HC Deb 06 December 1979 vol 975 c614
Mr. Freud

On a point of order, Mr. Speaker—

Mr. Speaker

Order. I reminded the House yesterday that I prefer to take points of order at the end of statements. I understand that the hon. Gentleman's point of order is likely to arise out of what happened at Question Time and therefore I will take it now. Mr. Freud.

Mr. Freud

Thank you, Mr. Speaker.

I believe that the House has always cared deeply about the honour and the integrity of individual Members of Parliament. I know that you, Mr. Speaker, have always upheld this. During Question Time, I pointed out to the Chancellor of the Exchequer that the disparity between the interest rate for premium bonds and the minimum lending rate was now 12 per cent. and asked whether it was not immoral to go on advertising premium bonds to the public without advising the public of the dangers, or certainly of the poor investment prospects. The Chancellor replied "I do not wish to cross swords with the hon. Gentleman on the subject of immorality."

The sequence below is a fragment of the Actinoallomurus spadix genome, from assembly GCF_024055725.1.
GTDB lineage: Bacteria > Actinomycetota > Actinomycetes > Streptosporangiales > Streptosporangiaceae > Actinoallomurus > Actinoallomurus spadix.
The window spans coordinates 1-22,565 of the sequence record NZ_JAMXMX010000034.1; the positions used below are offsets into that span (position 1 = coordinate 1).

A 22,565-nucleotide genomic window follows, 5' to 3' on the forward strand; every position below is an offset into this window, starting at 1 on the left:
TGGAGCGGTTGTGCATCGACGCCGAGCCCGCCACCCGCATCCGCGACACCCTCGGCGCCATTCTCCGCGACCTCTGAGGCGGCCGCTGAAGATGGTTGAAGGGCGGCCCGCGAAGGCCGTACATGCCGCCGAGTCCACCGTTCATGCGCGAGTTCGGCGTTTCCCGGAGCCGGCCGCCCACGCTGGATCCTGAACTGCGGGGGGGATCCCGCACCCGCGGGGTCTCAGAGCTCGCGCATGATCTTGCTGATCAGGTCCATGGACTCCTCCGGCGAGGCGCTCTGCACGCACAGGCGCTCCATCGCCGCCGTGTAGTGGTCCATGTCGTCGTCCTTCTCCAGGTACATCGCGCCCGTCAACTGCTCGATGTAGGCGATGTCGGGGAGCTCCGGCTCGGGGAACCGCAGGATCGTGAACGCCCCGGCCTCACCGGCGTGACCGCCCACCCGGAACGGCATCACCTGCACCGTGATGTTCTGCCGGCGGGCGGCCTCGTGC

You will recall, Mr. Speaker, that I asked the Chancellor to explain what he meant. He said that he was surprised and astonished that anyone should be sensitive to that accusation.

Mr. Skinner

He is so dull himself, he does not realise that other people are sensitive.

Mr. Freud

I believe that it was a personal slur. I should be happy, Mr. Speaker, to accept an apology or to cross swords with the Chancellor.

The Chancellor of the Exchequer (Sir Geoffrey Howe)

The hon. Member for Isle of Ely (Mr. Freud) has a reputation for integrity which stands very high—at least as high as his reputation as a humorist. If any light-hearted political observation of mine cast any kind of doubt or shadow whatever on his personal integrity, I am as happy to withdraw that as I am to pay tribute to him in every other respect.